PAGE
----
YOU might imagine the words ‘telex’ and ‘telegram’ had been consigned to business history.

But for one Dorset company, they are very much still in common currency.

Ferndown-based Network Telex still deals with tens of thousands of them as a way of delivering secure information around the world.

And it is seeking to bring back a touch of romance to personal communications by promoting the telegram as a special way to send a message.

The telex – short for ‘teleprinter exchange’ – was developed during the Second World War as a secure way of sending messages over long distances.

Network Telex started in Ferndown in 1991, selling telex machines in the days before email changed the communications world.

Within a couple of years, it had developed Telex-Net, a Windows-based program for creating telex messages.

Today, it turns over £1m a year, with 260 staff around the world.

The arrival of email and file transfer sites did not destroy the market for telexes. Unlike emails or faxes, telex has ‘legal document status’ in every country of the world, and each successfully transmitted telex counts as proof of receipt as well as sending.

Certain industries – including banking, aviation and maritime – still rely on it, as do secure users such as embassies, governments, post offices and military organisations.

Billions of dollars’ worth of financial transactions still pass through the telex network daily, while the maritime industry uses it for mission-critical purposes such as ‘ship in distress’ calls and warnings of pirate threats.

In 2005, Network Telex created a division in South Africa called E-telegram, which went on to replace the local post office service for hand-delivered legal documents.

Philip Clarke, CEO of the Network Telex Group, says a telegram in this sense is not the traditional few lines of text we might imagine.

Important messages such as bank statements and human resources letters are sent electronically and turned into hard copies near to their destination, ready for delivery.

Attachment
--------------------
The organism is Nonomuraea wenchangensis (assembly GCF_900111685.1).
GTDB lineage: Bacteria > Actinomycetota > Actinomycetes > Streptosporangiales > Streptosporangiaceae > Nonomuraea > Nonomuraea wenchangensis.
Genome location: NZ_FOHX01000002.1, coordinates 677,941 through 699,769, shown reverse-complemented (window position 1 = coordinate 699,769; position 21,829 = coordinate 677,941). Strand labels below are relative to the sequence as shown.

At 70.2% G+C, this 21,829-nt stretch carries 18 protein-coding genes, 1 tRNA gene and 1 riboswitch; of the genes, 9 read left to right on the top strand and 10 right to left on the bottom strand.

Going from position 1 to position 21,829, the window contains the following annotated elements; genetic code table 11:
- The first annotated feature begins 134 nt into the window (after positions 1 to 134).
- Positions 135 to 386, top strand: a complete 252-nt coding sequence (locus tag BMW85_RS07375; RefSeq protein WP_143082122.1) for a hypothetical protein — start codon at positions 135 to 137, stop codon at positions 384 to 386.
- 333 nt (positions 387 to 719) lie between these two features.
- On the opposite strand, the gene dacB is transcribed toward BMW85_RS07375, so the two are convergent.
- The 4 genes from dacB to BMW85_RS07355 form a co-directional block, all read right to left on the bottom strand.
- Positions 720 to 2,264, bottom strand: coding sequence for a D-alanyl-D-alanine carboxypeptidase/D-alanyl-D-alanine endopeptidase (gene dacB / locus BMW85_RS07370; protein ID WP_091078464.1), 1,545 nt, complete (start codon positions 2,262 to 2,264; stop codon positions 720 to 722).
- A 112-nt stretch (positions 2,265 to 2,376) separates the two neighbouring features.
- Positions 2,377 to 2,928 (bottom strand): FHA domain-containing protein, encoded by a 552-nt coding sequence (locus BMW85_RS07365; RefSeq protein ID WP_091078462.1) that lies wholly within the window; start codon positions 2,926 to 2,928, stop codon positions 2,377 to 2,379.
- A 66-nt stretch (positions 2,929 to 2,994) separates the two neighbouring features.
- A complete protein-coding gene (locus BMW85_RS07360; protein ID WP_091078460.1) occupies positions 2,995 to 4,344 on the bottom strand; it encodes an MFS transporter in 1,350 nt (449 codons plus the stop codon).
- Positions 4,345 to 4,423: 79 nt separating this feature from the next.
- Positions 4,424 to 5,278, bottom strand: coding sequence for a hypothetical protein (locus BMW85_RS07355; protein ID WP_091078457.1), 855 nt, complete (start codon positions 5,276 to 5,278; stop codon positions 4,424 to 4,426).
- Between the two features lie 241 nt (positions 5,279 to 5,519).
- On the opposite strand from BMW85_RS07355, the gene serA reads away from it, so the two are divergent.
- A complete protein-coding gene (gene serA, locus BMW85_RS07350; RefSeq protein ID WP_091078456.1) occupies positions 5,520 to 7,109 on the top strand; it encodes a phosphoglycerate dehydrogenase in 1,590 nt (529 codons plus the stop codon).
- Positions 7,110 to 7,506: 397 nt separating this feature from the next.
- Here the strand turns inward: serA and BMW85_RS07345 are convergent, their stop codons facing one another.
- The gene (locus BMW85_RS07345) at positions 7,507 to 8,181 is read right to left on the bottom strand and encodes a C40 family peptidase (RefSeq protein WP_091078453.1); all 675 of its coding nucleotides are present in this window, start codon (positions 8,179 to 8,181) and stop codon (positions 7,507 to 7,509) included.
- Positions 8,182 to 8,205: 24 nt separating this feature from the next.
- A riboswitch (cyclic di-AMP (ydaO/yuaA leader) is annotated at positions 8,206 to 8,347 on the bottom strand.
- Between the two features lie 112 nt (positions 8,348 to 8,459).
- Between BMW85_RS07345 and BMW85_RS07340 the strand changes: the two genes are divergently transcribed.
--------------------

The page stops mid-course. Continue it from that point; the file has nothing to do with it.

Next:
“A telegram message could be a letter reminding people to pay their credit card, their mortgage, of that they’re in arrears,” he said.

“We should really call it an e-letter rather than a telegram.”

South Africa has to outsource this sort of communication to the west because of its unreliable power supply and frequent postal strikes.

“You couldn’t ever run this in South Africa. Their internet goes off daily and their power goes off,” said Mr Clarke.

All communications are routed through the serves at Network Telex’s Ferndown offices, which employs 10 people to support the global operation.

In recent years, the company came to realise that the telegram had a more informal application as a way of adding a sense of occasion to people’s interpersonal messages. The result was its division Network Telegram.

For a price starting at 15 US cents a word, a visitor to the company’s website can fill in a message, choosing from a range of visual themes, and click to have it delivered.

The company processes around 300 of these a month. A recent example is a message sent from Canada and hand delivered to Cameroon the next day.

“A telegram or cable has been used as a reliable and trusted global tool for personalised communications for over 100 years,” said Mr Clarke.

“The days of racing across the plains on horseback with message in hand may be gone, but nothing will beat the feeling of surprise or joy at receiving a personalised message, delivered in its unique global envelope to the doorstep or even to the desk of your friend, colleague, relation or business acquaintance.

“Sending a telegram shows that you care, or that you have an important message to say with a unique personalised meaning.”

“We believe that telegrams will remain and important, low cost, unique communication tool for many years to come,” Mr Clarke said.